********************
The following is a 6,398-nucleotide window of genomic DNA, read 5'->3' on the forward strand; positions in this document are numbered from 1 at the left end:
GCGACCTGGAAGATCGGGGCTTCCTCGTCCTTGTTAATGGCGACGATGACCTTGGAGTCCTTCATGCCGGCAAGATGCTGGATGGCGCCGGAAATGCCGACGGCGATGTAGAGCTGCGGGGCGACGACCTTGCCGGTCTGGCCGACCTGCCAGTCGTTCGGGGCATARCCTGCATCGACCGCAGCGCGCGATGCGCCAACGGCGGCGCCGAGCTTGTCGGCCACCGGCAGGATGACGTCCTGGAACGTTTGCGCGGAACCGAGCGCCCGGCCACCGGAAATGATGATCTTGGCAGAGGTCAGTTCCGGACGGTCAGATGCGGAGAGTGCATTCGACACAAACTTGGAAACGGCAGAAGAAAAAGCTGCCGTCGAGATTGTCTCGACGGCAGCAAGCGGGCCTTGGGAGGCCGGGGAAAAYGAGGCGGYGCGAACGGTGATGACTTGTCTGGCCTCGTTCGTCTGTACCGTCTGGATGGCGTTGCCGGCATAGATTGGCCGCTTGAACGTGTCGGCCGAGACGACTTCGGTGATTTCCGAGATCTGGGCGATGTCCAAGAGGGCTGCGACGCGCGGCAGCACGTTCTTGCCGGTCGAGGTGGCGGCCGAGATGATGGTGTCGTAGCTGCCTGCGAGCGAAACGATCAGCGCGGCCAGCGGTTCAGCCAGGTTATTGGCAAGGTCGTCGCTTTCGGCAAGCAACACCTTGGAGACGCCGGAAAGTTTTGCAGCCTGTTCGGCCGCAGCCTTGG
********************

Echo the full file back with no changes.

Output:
The following is a 6,398-nucleotide window of genomic DNA, read 5'->3' on the forward strand; positions in this document are numbered from 1 at the left end:
GCGACCTGGAAGATCGGGGCTTCCTCGTCCTTGTTAATGGCGACGATGACCTTGGAGTCCTTCATGCCGGCAAGATGCTGGATGGCGCCGGAAATGCCGACGGCGATGTAGAGCTGCGGGGCGACGACCTTGCCGGTCTGGCCGACCTGCCAGTCGTTCGGGGCATARCCTGCATCGACCGCAGCGCGCGATGCGCCAACGGCGGCGCCGAGCTTGTCGGCCACCGGCAGGATGACGTCCTGGAACGTTTGCGCGGAACCGAGCGCCCGGCCACCGGAAATGATGATCTTGGCAGAGGTCAGTTCCGGACGGTCAGATGCGGAGAGTGCATTCGACACAAACTTGGAAACGGCAGAAGAAAAAGCTGCCGTCGAGATTGTCTCGACGGCAGCAAGCGGGCCTTGGGAGGCCGGGGAAAAYGAGGCGGYGCGAACGGTGATGACTTGTCTGGCCTCGTTCGTCTGTACCGTCTGGATGGCGTTGCCGGCATAGATTGGCCGCTTGAACGTGTCGGCCGAGACGACTTCGGTGATTTCCGAGATCTGGGCGATGTCCAAGAGGGCTGCGACGCGCGGCAGCACGTTCTTGCCGGTCGAGGTGGCGGCCGAGATGATGGTGTCGTAGCTGCCTGCGAGCGAAACGATCAGCGCGGCCAGCGGTTCAGCCAGGTTATTGGCAAGGTCGTCGCTTTCGGCAAGCAACACCTTGGAGACGCCGGAAAGTTTTGCAGCCTGTTCGGCCGCAGCCTTGG